# Electrical load calculation to see if I can install heat pump water heater and EVSE

My house is 1940 square feet. Located in Sunnyvale CA. Sunnyvale has this electrical load calculator: https://ecityhall.sunnyvale.ca.gov/cd/images/New%20Electrical%20Panel%20Calc-Fillable.pdf

My calculations based on Sunnyvale's form are:

Description of Load Minimum Nameplate Rating Watts
Total Square footage of building times 3 5,820
Kitchen Small Appliance Branch Circuits (min. 2) 3,000
Laundry Circuit (min. 1) 1,500
Microwave 1,400 1,700 1,700
Dishwasher 1,500 1,200 1,500
Disposal 1,000 972 1,000
Electric Oven 2,000 3,600 3,600
Electric Range 5,000 6,400 6,400
Electric Clothes Dryer 4,000 4,000 4,000
Electric Water Heater 4,000 4,000 4,000
Subtotal 32,520
-10,000
Subtotal (A) 22,520
x 0.40
Subtotal (B) 9,008
+10,000
Subtotal (C) 19,008
Heat pump without supplemental heating (100% NP Rating) 4,000
Total Current Demand (Volt-Amps) = 23,008
Divided by 240 Volts = 95.9

I didn't include my clothes washer 1200 W since that's included in the required 1500 W laundry circuit right? I'm also not sure of the nameplate rating of my heat pump HVAC. I went with the common value of a 3T heat pump. I have a separate question on that here.

My service is 100A, my main panel is 125A, my subpabel is I think 100A.

Per ThreePhaseEel's recommendation here I plan on consolidating the range and oven to make space in the panel for a 30A water heater breaker.

Can I install a 30A 240V heat pump water heater? (I know there are new 120V ones without the backup but I think we really need the backup for a family of 6. It also seems they are impossible to purchase for self install). I've included it in my above calculations and it seems I'm under 100A.

Unfortunately I don't seem to have enough load for a dedicated EVSE, only maybe at 10A. Can you double check my calculations?

Based on previous answers I got here, I think my options for EV charging are:

1. Continue using level 1 charging.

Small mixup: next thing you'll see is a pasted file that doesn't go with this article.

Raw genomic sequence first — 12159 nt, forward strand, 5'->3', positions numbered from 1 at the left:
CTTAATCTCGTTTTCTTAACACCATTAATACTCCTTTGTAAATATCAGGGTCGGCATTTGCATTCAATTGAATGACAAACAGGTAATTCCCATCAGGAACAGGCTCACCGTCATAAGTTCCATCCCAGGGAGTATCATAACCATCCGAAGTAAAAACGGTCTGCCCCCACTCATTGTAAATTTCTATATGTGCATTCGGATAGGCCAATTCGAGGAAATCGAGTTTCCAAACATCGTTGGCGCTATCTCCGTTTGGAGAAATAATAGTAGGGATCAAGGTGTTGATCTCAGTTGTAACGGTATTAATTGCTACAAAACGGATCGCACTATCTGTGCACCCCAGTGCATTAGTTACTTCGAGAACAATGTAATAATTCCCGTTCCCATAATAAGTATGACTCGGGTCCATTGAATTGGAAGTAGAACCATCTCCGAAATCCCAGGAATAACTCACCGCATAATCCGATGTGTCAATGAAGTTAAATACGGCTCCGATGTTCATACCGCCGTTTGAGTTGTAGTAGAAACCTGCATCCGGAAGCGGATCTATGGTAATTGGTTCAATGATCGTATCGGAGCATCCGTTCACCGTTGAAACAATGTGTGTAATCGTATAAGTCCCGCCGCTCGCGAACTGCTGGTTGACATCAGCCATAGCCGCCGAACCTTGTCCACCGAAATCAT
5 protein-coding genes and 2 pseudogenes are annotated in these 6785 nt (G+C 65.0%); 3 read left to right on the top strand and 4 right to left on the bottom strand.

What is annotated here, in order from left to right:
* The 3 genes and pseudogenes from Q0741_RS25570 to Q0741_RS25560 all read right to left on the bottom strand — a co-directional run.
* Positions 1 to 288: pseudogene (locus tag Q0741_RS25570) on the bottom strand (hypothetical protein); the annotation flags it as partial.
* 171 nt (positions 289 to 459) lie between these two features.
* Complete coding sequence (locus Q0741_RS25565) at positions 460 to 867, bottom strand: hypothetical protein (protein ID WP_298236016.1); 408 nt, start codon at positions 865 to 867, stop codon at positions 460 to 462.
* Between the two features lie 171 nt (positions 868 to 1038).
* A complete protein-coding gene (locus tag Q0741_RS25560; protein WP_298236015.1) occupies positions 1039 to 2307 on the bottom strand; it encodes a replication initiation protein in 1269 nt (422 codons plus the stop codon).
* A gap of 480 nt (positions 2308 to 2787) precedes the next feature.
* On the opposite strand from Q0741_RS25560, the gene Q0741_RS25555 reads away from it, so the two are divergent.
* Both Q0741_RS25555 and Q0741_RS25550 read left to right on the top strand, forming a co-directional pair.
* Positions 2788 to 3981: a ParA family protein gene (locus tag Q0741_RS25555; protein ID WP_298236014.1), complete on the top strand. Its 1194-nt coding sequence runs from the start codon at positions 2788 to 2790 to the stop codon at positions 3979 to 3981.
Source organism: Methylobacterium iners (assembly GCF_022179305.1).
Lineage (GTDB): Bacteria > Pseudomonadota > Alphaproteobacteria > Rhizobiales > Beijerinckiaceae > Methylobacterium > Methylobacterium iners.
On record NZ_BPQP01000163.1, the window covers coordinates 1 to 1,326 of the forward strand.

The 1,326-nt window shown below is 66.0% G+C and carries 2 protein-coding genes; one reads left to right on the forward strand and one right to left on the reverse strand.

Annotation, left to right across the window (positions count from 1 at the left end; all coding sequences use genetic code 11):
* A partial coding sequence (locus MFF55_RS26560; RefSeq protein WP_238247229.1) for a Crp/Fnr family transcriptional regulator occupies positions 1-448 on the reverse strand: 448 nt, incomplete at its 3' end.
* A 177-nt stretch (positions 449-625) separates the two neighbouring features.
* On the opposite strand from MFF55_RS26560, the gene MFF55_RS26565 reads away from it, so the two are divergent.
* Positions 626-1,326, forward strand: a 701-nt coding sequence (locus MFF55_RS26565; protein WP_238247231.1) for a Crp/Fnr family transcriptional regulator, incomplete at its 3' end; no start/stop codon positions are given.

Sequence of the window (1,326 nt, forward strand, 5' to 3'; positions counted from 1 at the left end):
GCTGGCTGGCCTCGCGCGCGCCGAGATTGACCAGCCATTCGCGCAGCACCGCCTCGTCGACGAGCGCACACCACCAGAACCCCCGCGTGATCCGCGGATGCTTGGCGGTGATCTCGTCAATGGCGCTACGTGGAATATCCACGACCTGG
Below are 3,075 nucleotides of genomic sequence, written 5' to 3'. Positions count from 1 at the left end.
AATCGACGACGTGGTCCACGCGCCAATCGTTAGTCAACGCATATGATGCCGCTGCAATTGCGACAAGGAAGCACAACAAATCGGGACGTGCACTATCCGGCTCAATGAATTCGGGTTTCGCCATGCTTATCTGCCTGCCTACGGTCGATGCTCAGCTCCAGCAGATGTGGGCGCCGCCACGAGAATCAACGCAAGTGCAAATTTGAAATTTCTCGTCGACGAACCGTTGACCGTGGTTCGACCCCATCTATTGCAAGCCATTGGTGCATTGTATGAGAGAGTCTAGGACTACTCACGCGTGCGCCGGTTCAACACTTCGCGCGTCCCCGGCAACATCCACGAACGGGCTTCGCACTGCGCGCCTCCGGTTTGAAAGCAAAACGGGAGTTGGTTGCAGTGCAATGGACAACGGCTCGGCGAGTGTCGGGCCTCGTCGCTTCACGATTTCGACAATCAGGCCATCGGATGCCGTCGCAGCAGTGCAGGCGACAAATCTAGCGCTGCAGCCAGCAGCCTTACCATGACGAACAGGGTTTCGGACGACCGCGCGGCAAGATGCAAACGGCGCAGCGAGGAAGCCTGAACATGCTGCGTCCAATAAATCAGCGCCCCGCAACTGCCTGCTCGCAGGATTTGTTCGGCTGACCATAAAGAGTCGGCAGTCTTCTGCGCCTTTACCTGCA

2. Load shed the EV charging with products like DCC-10, EVEMS, SimpleSwitch 240M.
3. Extend the dryer circuit and add a separate receptacle closer to the driveway running the cable in a conduit. I'll have to add a GFCI breaker. And I'll have to make sure I don't run dryer and EV charging at the same time.
4. Plug a splitter switch (e.g. NeoCharge) on the dryer outlet that automatically switches between dryer and EV. I'll have to run an extension cord along the long edge of the garage to be close to the driveway where I park the car. Since this extension cord will be "permanently" plugged in, can I put it in cable clips on the ceiling edge of the garage?

• There are EVSEs that put current sensors on your main feed and dynamically tell the car how much it can take without exceeding your service size, so they basically don’t count towards the load calculation. Might be an option. Commented May 25, 2023 at 11:06
• Yes I'm already mentioning DCC-10, EVEMS, SimpleSwitch 240M in my post as option 2. Commented May 25, 2023 at 11:18
• Is there a reason you're stuck on the 30A/240V hybrid units? I was thinking a pure-play split-system HPWH or reverse cycle chiller would be a superior option (the Sanden/ECO2 units are 15A/240V, for instance) Commented May 25, 2023 at 11:44
• @ThreePhaseEel yes I did consider Sanden/ECO2 but it will be harder to install. It will have to run to the other side of the garage and our front yard is small so we want to avoid placing any outdoor unit there. I just noticed Rheem has 15A/240V hybrid water heaters but they are hard to get. That might work. If my calculations are right I would have 25A/240V for EVSE. Commented May 25, 2023 at 12:48
• @manassehkatz many utilities are facing supply constraints on neighborhood delivery (not because of EVs necessarily), there seems to be a world transformer shortage for some reason... also note a place like Sunnyvale most stuff will be undergrounded and that makes everything more complicated. However this is the 21st century for Pete's sake. There is no earthly reason anyone needs a service upgrade anymore; Energy Management Systems exist (not that faff OP is mentioning; it's much better.) Commented May 25, 2023 at 21:06

We are at the cusp of service upgrades being obsolete. Technology Connections has a whole video on the topic, but you don't need a SPAN panel to do it. More tech is coming up fast.